FORT MYERS, Fla. -- Who could forget Chris Sale announcing his arrival to the Red Sox with authority two years ago when his first pitch in a Grapefruit League game was 96 mph?
The Red Sox were much more comfortable with the way Sale approached his Grapefruit League debut on Saturday, as he fired four sparkling innings (two hits, no walks and seven strikeouts) in a 6-1 win over the Braves.
Sale opened the game with an 89 mph fastball. Most of his fastballs were between there and 92. And he mixed in his offspeed stuff, which looked sharp.
“It’s part of the process,” said Sale. “That’s where we are right now. I think two years ago, when I first came in here, that was probably the hardest I’ve ever thrown in Spring Training. But I had something to prove.”
Sale no longer has anything to prove. The final pitch he threw in 2018 was the one that clinched the World Series for the Red Sox, and Manny Machado had no chance of connecting with it.
What Sale wants to do is stay healthy for the entire season and pitch his best in the biggest games.
Sale was sidelined with inflammation in his left shoulder for much of the second half last season, but was back for the playoffs.
He feels that all systems are go for a healthy 2019. And if that means dialing back a little in March, and perhaps even April, that’s fine.
“It’s one of those things, we have a process,” Sale said. “We have a plan. We know what we’re doing. I’ve said it a million times, I don’t care what the radar gun says, I’m going to go out there and try to find a way to get outs. That’s my job.”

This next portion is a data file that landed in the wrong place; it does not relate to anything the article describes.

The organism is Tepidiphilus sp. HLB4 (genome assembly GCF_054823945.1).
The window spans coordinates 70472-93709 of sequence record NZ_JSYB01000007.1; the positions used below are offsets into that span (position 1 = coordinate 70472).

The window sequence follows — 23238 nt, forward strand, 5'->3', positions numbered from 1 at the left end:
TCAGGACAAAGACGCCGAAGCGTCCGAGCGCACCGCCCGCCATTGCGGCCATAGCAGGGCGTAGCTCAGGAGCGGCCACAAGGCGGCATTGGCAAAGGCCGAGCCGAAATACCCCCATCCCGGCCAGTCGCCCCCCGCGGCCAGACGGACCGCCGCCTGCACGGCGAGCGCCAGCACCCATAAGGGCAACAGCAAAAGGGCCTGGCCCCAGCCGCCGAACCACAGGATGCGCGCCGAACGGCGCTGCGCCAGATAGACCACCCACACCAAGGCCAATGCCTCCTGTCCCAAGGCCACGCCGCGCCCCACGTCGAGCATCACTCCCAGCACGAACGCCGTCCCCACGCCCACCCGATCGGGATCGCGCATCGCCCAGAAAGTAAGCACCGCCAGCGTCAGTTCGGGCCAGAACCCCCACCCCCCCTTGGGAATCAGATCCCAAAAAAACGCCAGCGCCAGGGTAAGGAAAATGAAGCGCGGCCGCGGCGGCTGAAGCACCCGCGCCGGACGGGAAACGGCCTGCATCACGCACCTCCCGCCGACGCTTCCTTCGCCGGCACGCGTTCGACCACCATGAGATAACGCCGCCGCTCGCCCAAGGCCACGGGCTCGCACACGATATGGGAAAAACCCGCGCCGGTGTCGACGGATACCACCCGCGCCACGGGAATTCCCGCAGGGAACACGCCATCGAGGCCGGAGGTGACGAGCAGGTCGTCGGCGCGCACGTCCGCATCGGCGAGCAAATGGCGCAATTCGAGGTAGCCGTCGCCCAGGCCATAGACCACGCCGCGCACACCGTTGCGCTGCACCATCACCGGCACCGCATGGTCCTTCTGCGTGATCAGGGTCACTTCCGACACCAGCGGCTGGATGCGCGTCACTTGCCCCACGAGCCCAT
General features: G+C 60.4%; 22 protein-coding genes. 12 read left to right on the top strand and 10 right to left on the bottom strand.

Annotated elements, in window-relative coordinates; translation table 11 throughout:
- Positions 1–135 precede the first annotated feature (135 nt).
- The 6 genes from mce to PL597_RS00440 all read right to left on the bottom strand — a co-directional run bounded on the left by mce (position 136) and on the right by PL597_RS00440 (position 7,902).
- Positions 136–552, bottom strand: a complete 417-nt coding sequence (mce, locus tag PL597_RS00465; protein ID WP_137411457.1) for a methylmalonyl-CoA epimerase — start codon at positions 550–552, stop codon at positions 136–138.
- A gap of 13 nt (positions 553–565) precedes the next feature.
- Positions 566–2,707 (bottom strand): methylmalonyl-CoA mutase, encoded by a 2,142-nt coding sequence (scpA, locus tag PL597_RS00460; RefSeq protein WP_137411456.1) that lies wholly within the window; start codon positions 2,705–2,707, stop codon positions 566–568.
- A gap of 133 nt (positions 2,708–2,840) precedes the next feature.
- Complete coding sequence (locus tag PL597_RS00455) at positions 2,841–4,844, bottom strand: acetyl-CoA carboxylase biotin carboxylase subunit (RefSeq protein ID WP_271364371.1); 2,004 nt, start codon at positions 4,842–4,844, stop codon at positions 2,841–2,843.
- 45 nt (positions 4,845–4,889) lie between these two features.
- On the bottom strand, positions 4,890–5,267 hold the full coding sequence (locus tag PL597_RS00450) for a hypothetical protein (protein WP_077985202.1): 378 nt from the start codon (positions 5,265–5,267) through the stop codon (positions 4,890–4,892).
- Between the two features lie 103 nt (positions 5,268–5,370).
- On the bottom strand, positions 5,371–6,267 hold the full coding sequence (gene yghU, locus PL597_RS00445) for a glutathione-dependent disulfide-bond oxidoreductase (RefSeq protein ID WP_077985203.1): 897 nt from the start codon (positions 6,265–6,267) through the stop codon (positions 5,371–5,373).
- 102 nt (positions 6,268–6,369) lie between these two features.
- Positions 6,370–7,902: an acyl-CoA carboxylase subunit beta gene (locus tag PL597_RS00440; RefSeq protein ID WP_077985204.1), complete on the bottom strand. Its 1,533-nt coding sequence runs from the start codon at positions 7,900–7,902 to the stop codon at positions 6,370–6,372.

Manager Alex Cora dialed Sale’s workload way back in the early part of Spring Training, which is why he didn’t pitch in a Major League game until Saturday. Sale did start in a Minors game five days ago.
“Good to get out there in a real game, get the juices flowing, adrenaline,” said Sale. “Today was the first day I went through kind of my whole routine, pregame, during the game, all that stuff. It was good.”
Most gratifying to Sale was the way some of his recent mechanical adjustments he’s been working on with pitching coach Dana LeVangie and bullpen coach Craig Bjornson paid off.
“Today was big for me, a big step in the right direction,” Sale said. “I’ve been battling some stuff, me and Dana and CB, with just some delivery stuff, getting back into it, finding the rhythm. So today was big, not only on the work side but also the efficiency side, going out there and throwing strikes and filling up the zone.”
Though Cora wasn’t quite ready to announce an Opening Day starter after Saturday’s game -- that announcement should happen Sunday -- he was impressed by what he saw from Sale.
“Christian [Vazquez] and Dana after they warmed up they said, 'Oh, he’s locked in today,’ and I didn’t even look at the velocity,” said Cora. “I don’t think the velocity means anything today. But the other stuff was good. Slider was good. Changeup was good. Location. He had to finish in the bullpen which is always good. That means he was efficient. You can see the body language. He was feeling good where he’s at so that was a good one for him.”